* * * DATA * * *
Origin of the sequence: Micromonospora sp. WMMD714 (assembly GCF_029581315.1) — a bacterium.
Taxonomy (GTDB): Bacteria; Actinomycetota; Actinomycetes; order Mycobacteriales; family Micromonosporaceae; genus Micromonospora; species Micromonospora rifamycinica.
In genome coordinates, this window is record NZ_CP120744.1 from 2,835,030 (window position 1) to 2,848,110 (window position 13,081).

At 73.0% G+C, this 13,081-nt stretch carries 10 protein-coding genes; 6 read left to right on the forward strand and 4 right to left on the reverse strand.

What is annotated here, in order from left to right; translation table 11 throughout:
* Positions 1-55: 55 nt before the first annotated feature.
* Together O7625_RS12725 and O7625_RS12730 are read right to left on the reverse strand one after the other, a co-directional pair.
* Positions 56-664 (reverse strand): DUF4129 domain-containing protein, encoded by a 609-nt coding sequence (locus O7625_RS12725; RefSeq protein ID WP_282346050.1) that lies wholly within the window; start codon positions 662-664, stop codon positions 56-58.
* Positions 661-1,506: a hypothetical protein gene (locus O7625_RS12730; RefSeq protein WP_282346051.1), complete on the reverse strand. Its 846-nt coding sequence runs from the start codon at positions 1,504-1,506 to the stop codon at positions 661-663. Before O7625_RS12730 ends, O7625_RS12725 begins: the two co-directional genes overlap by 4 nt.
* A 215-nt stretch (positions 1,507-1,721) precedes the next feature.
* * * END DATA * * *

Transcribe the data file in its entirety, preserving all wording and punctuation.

Origin of the sequence: Micromonospora sp. WMMD714 (assembly GCF_029581315.1) — a bacterium.
Taxonomy (GTDB): Bacteria; Actinomycetota; Actinomycetes; order Mycobacteriales; family Micromonosporaceae; genus Micromonospora; species Micromonospora rifamycinica.
In genome coordinates, this window is record NZ_CP120744.1 from 2,835,030 (window position 1) to 2,848,110 (window position 13,081).

At 73.0% G+C, this 13,081-nt stretch carries 10 protein-coding genes; 6 read left to right on the forward strand and 4 right to left on the reverse strand.

What is annotated here, in order from left to right; translation table 11 throughout:
* Positions 1-55: 55 nt before the first annotated feature.
* Together O7625_RS12725 and O7625_RS12730 are read right to left on the reverse strand one after the other, a co-directional pair.
* Positions 56-664 (reverse strand): DUF4129 domain-containing protein, encoded by a 609-nt coding sequence (locus O7625_RS12725; RefSeq protein ID WP_282346050.1) that lies wholly within the window; start codon positions 662-664, stop codon positions 56-58.
* Positions 661-1,506: a hypothetical protein gene (locus O7625_RS12730; RefSeq protein WP_282346051.1), complete on the reverse strand. Its 846-nt coding sequence runs from the start codon at positions 1,504-1,506 to the stop codon at positions 661-663. Before O7625_RS12730 ends, O7625_RS12725 begins: the two co-directional genes overlap by 4 nt.
* A 215-nt stretch (positions 1,507-1,721) precedes the next feature.